Emily Dickinson

(10 December 1830 – 15 May 1886 / Amherst / Massachusetts)

Emily Dickinson Poems

201. The Court Is Far Away 1/13/2003
202. What Care The Dead, For Chanticleer 1/13/2003
203. The Heaven Vests For Each 1/13/2003
204. The Sweetest Heresy Received 1/13/2003
205. Savior! I'Ve No One Else To Tell 1/13/2003
206. Where Bells No More Affright The Morn 1/13/2003
207. Ribbons Of The Year 1/13/2003
208. What Did They Do Since I Saw Them? 1/13/2003
209. This Merit Hath The Worst 1/13/2003
210. There Is A June When Corn Is Cut 1/13/2003
211. No Prisoner Be 1/13/2003
212. 'Tis True—they Shut Me In The Cold 1/1/2004
213. We Met As Sparks—diverging Flints 1/1/2004
214. This Bauble Was Preferred Of Bees 1/13/2003
215. Mute Thy Coronation 1/13/2003
216. One Day Is There Of The Series 1/13/2003
217. "470" 5/6/2016
218. There's Something Quieter Than Sleep 1/13/2003
219. The Guest Is Gold And Crimson 1/13/2003
220. Who Giants Know, With Lesser Men 1/13/2003
221. Nature—sometimes Sears A Sapling 1/1/2004
222. She's Happy, With A New Content 1/13/2003
223. I'M Sorry For The Dead—today 1/1/2004
224. No Crowd That Has Occurred 1/13/2003
225. Of Consciousness, Her Awful Mate 1/13/2003
226. They Ask But Our Delight 1/13/2003
227. I'Ve None To Tell Me To But Thee 1/13/2003
228. The Red—blaze—is The Morning 1/1/2004
229. The Hallowing Of Pain 1/13/2003
230. The Show Is Not The Show, 5/15/2001
231. The Thought Beneath So Slight A Film 5/15/2001
232. The White Heat 5/15/2001
233. Renunciation 1/3/2003
234. The Martyr Poets—did Not Tell 1/1/2004
235. There Is An Arid Pleasure 1/13/2003
236. The Snow That Never Drifts 1/8/2015
237. Out Of Sight? What Of That? 1/13/2003
238. The Zeroes—taught Us—phosphorous 1/1/2004
239. We Miss Her, Not Because We See 1/13/2003
240. The Spirit Is The Conscious Ear 1/13/2003

Comments about Emily Dickinson

  • Alok Mishra Alok Mishra (4/18/2012 11:51:00 AM)

    She is just so beautiful in simple words.... Her writing is so perfect!

    85 person liked.
    84 person did not like.
  • Alok Mishra Alok Mishra (4/18/2012 11:49:00 AM)

    I like this lady's poems so much... She is sure the best poet among women!

  • Jessica Knight Jessica Knight (4/10/2012 10:32:00 PM)

    I think a lot of my writing comes out more subconscious and even though she isn't recent... she was the first poet I could relate with. I'm about to be 20 and the dark years of childhood, childhood, what ever little that was... was brought a little light from her way. I was then opened up to others like Ginsberg, Kerouac, Hemingway, Whitman, Carroll, Sexton, Corso, Poe, etc. I can't really think of any other form of expression that gets me and through everything I'm sure she'd feel the same if she were still alive.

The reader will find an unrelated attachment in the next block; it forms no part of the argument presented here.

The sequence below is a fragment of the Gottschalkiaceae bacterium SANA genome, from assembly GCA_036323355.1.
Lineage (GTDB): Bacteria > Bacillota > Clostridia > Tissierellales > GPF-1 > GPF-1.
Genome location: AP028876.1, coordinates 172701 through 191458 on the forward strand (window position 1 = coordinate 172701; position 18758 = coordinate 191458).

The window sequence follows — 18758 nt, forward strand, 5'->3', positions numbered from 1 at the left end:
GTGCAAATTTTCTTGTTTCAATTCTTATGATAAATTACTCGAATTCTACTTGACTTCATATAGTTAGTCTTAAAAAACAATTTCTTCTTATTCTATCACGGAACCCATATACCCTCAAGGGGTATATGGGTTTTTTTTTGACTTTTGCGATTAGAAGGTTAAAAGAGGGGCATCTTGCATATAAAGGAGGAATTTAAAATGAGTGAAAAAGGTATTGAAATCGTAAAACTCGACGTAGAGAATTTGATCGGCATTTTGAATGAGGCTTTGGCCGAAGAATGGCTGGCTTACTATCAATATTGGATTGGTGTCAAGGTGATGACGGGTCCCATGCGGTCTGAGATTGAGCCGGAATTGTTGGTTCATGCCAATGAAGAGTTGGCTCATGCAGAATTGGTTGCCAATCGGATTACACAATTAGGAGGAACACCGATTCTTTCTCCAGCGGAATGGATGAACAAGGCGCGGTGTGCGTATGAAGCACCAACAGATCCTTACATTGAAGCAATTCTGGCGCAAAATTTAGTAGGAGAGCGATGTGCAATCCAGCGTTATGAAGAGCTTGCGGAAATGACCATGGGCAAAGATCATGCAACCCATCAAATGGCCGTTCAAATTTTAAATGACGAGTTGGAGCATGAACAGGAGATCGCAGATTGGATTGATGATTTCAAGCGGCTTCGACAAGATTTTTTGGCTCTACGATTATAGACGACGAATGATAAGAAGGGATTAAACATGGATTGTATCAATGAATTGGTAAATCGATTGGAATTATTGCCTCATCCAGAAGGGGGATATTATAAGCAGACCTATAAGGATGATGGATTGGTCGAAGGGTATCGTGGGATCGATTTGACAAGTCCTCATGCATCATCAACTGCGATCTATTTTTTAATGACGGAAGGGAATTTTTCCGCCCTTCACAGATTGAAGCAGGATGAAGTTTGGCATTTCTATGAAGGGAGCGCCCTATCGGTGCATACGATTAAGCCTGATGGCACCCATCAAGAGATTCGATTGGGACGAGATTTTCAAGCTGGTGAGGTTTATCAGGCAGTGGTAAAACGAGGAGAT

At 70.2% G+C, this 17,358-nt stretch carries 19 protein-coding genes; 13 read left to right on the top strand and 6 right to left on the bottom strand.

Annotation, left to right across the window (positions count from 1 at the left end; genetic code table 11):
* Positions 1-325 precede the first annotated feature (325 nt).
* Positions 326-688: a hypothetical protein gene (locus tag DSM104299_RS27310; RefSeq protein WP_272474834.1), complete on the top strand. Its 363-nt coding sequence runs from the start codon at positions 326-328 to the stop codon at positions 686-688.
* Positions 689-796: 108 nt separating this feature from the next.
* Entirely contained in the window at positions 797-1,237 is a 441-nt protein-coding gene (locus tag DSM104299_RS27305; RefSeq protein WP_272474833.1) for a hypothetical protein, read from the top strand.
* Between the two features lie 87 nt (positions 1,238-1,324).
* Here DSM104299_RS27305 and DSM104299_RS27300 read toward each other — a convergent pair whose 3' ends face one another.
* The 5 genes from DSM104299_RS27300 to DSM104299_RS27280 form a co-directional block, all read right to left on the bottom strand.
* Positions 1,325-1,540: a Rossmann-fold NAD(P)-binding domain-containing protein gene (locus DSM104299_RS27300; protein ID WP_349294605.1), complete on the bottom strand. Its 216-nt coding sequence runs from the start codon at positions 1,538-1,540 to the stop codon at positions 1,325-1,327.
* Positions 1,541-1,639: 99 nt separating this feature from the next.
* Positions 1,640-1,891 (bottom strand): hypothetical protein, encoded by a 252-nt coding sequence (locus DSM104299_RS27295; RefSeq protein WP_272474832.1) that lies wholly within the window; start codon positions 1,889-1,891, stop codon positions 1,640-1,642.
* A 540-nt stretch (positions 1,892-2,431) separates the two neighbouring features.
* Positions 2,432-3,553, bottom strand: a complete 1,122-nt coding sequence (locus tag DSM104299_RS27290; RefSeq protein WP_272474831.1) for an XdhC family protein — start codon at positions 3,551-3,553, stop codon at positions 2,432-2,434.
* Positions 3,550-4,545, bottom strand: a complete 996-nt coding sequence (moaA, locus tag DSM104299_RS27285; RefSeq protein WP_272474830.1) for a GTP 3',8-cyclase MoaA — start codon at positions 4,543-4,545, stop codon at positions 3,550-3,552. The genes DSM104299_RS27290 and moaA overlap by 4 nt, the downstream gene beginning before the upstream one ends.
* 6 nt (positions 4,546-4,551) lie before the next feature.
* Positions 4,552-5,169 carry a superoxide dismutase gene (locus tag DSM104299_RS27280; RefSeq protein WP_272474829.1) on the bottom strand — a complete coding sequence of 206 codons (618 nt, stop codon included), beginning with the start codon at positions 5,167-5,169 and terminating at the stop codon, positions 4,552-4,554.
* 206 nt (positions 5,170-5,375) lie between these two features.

• John Lavelle (12/12/2011 7:58:00 PM)

    Dickinson is the greatest of all American poets and, along with Shakespeare, among the greatest in the English language. Through her original, unconventional use of diction, rhyme, and punctuation, she transmits Morse code-like messages to the soul. Those with ears to hear, let them hear. Let the others continue condemning her poetry as incoherent babble. 'Much madness is divinest sense to a discerning eye.'

  • Bonnie Lundgren (7/24/2011 7:21:00 PM)

    Possibly one of my favorite poets. She does write some weird or slightly dark poetry, but a lot of her poems say things in a way which is at once memorable, concise and curiously true. I'd love to write more like her.

  • Juan Olivarez Juan Olivarez (4/28/2011 10:58:00 AM)

    The only injury to american poetry is by that imbecile Lawrence Beck.

  • Kenneth Belknap (4/1/2011 10:34:00 PM)

    @SamIam you threw out the illiterate nitwit so I'm not going to be too worried about being insulting. The dashes were hers, there are very good fascimiles of her handwritten poems available. They are considered to be a device used to fracture the language by many, or as an idiosyncracy by others... like perhaps when she was trying to think of the next word she would make a dash. Either way since she did not publish while she was alive the truest any 'illiterate nitwit' transcribing her poems can be is to include everything she wrote, dashes and all. You are not the only one to make ignorant comments about her, but yours was on the top so it got the response.

  • Sam Iam (2/19/2011 10:00:00 PM)

    While I love Emily Dickinson, I'm quite certain she was intelligent enough to know not to punctuate her poetry with dashes. What illiterate nitwit transcribed this stuff?

  • Cassandra Wylie (8/31/2010 4:36:00 PM)

    Then, Lawrence, you insensitive imbecile, don't read it.

  • Lawrence Beck Lawrence Beck (8/1/2010 7:46:00 AM)

    Emily Dickinson was insane. Her 'poetry' is incoherent babble. Generations of gullible readers, mistaking incoherence for profundity, have celebrated dear Emily, and emulated her. In doing so, they have gravely injured American poetry.

Best Poem of Emily Dickinson

Hope Is The Thing With Feathers

'Hope' is the thing with feathers—
That perches in the soul—
And sings the tune without the words—
And never stops—at all—

And sweetest—in the Gale—is heard—
And sore must be the storm—
That could abash the little Bird
That kept so many warm—

I've heard it in the chillest land—
And on the strangest Sea—
Yet, never, in Extremity,
It asked a crumb—of Me.

Read the full of Hope Is The Thing With Feathers

I Send Two Sunsets


I send Two Sunsets—
Day and I—in competition ran—
I finished Two—and several Stars—
While He—was making One—

His own was ampler—but as I
Was saying to a friend—
Mine—is the more convenient
To Carry in the Hand—

[Report Error]